Grave of the Fireflies (Hotaru no Haka)

22 Feb

The novel was first published in 1967 and was written by Akiyuki Nosaka who wrote it for his sister which died of malnutrition in 1945. The story revolves around two siblings near the end of World War 2 in Kobe, Japan. The father is away serving with the Imperial Navy and after loosing their mother during an air raid by US bombers they end up alone. The older brother struggles hard to get himself and his little sister through the miserable times of the final phase of World War 2 in Japan. The story is very sad and heartbreaking, no glorification of war to be seen, no blatant “good” country vs “bad” country, just the struggle of ordinary people and how many of them are corrupted by the incredibly hardships they have to face. The live action feature film directed by Taro Hyugaji was released in 2008 and the animated movie by Isao Takahata was released in 1988. Animation work for the Anime was done by cult animation company “Studio Ghibli”.

Live Action Grave of The Fireflies

NTV in Japan produced a live-action version of Grave of the Fireflies, in commemoration of the 60th anniversary of the end of World War II. The movie aired on November 1, 2005. The movie is approximately 2 hours and 28 minutes long. A different live action version of the film was released in Japan on July 5, 2008.

Seita (Ishida Yohsi)
Setsuko / Seita’s sister (Sasaki Mao)
Seita’s aunt (Nanako Matsushima)
Seita’s cousin (Inoue Mao)

Like the anime, the live-action version of Grave of the Fireflies focuses on two siblings struggling to survive the final days of the war in Kobe, Japan. Unlike the animated version, it tells the story from the point of view their cousin (the aunt’s daughter) . The story, based on a semi-autobiographical novel written by Akiyuki Nosaka, is about a teenage boy named Seita (Ishida Yohsi) and his 5-year-old sister Setsuko (Sasaki Mao). They get separated from their mother (Seiko Matsuda) during an air raid and later find out that she’s been mortally wounded. With their father off fighting in the war as a naval officer Seita and Setsuko are taken in by a distant aunt (Nanako Matsushima) and her family. She’s kind at first, but when rationing causes food to become scarce her attitude toward them grows cold. Unable to bear her anymore, the two kids go out on their own and fend for themselves while living in a nearby cave. Setsuko gets increasingly ill due to malnutrition and Seita is forced to steal food from a farm and rob empty houses during air raids.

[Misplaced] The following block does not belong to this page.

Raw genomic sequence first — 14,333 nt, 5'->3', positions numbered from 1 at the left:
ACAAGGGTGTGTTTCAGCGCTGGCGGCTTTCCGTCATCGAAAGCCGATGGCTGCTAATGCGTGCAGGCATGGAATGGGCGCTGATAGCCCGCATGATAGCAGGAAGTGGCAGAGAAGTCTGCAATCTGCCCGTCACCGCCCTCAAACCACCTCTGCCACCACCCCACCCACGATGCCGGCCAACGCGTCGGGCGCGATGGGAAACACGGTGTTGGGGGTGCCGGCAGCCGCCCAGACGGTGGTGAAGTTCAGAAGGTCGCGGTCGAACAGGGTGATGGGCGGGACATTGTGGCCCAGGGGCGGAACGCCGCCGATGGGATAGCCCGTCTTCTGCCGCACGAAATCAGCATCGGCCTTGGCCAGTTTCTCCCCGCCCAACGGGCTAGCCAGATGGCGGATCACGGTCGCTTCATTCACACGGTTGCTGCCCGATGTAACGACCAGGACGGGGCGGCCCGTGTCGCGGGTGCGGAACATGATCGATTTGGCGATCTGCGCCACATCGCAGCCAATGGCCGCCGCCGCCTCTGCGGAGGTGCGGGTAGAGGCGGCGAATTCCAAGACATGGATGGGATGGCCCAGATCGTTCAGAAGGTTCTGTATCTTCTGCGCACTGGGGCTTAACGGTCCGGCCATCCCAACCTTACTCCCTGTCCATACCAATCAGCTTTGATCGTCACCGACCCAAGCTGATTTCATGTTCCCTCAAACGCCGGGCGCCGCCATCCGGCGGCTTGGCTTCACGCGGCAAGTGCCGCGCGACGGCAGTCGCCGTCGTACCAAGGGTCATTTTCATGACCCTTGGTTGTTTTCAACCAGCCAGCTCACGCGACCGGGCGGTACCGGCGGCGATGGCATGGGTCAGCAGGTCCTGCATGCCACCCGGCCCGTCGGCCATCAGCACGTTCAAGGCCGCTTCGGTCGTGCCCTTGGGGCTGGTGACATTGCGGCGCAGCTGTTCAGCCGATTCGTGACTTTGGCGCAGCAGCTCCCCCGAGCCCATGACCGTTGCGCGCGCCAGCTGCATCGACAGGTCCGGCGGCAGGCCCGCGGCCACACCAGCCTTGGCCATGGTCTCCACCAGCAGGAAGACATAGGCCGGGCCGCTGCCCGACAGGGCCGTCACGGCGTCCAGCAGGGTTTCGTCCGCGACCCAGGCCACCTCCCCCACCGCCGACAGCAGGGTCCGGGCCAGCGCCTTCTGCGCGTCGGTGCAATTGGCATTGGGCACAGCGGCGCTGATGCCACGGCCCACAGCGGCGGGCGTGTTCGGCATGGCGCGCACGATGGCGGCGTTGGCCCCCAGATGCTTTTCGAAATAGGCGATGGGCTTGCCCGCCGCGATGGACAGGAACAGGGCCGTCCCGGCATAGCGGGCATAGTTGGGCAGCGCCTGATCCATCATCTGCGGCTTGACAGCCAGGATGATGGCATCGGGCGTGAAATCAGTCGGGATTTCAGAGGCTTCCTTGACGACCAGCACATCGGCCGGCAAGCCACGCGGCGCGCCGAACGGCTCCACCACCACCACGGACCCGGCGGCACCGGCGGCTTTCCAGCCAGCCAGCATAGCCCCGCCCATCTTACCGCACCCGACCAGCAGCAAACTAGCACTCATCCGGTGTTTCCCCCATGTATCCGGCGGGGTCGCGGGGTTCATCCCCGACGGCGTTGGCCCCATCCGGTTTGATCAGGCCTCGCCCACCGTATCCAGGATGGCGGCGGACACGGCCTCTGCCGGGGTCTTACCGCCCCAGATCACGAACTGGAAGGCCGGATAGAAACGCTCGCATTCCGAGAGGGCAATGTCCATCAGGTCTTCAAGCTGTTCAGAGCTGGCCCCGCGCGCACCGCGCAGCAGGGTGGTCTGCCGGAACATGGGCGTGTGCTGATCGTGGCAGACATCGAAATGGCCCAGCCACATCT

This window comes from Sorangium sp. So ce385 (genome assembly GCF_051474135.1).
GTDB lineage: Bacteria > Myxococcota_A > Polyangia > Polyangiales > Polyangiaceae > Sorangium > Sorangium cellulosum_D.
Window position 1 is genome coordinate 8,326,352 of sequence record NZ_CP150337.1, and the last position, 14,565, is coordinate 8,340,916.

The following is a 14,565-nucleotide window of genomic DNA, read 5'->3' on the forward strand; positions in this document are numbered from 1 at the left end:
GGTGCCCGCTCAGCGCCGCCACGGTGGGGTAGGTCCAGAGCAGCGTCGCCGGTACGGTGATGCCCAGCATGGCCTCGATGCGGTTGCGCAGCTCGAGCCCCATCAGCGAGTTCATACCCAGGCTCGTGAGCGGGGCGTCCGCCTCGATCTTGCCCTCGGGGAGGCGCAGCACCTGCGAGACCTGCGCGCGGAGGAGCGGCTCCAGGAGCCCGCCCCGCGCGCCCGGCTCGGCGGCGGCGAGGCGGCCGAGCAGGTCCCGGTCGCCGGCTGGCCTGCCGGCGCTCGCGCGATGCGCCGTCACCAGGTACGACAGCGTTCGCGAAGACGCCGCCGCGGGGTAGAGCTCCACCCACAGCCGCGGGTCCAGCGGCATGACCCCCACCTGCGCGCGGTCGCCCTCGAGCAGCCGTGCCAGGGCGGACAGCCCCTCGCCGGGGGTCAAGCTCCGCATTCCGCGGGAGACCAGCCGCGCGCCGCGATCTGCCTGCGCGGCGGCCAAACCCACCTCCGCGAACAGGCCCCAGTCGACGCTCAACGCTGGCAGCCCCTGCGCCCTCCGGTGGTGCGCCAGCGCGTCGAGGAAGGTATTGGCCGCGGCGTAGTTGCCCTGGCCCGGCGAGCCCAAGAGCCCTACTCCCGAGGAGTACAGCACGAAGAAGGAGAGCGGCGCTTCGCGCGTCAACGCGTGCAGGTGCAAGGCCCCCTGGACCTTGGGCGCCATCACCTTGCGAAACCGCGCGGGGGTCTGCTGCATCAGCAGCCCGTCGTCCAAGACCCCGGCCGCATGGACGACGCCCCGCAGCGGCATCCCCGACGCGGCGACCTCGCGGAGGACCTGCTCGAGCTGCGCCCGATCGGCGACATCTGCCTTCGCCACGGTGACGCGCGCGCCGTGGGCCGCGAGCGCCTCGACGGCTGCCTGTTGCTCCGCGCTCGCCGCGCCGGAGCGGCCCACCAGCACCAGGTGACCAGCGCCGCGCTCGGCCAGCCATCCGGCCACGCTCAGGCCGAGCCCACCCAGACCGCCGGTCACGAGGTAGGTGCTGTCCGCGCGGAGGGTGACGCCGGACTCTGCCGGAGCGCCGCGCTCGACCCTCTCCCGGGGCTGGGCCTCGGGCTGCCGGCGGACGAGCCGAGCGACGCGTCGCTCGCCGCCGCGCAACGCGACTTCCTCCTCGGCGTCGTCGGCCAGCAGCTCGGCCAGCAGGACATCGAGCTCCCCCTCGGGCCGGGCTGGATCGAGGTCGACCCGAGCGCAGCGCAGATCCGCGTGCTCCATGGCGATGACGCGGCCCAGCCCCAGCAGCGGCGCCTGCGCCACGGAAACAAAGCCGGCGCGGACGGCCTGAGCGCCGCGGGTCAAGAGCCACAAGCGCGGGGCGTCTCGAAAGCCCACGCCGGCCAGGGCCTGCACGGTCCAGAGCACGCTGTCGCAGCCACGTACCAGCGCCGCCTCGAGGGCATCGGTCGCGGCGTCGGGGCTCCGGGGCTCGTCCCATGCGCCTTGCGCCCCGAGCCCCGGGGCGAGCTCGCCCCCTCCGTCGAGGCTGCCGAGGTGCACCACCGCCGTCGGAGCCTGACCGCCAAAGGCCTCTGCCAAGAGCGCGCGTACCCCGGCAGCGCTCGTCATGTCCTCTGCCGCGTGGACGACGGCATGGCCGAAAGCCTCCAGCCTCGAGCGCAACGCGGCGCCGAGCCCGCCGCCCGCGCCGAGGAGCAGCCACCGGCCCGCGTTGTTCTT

Its initial theatrical release in Japan was accompanied by Hayao Miyazaki’s much more lighthearted My Neighbor Totoro as a double feature. In commercial terms, the theatrical release was a failure.[citation needed] While the two movies were marketed toward children and their parents, the extremely depressing nature of Grave of the Fireflies turned away most audiences. However, Totoro merchandise, particularly the stuffed animal of Totoro and Cat bus, sold extremely well after the film and made overall profits for the company to the extent that it stabilized subsequent productions of Studio Ghibli.

Grave of the Fireflies is the only Studio Ghibli film that the Walt Disney Company does not have distribution rights for in the United States, since the film was not produced by parent company Tokuma Shoten, but by Shinchosha, the publisher of the original novel. Grave of the Fireflies was released in the U.S. by Central Park Media in a two-disc set. The first disc contains the uncut film in both an English dub and the original Japanese with English subtitles as well as the film’s storyboards. The second disc contains several extras, including a retrospective on the author of the original book, an interview with Director Isao Takahata, and an interview with well-known critic Roger Ebert, who has expressed his admiration for the film on several occasions.

Following the 2009 bankruptcy and liquidation of Central Park Media, A.D.V. Films acquired the license to Grave of the Fireflies and began releasing it on DVD on July 7, 2009.[5] As of September 1, 2009, the movie is now licensed by ADV’s successor, AEsir Holdings; with distribution from Section23 Films.

English dub cast
Rhoda Chrosite – Setsuko (likely a pseudonym, see Rhodochrosite)
Amy Jones – Aunt
J. Robert Spencer – Seita
Veronica Taylor – Mother
Additional Voices by Shannon Conley, Crispin Freeman, Dan Green, George Leaver, Nick Sullivan

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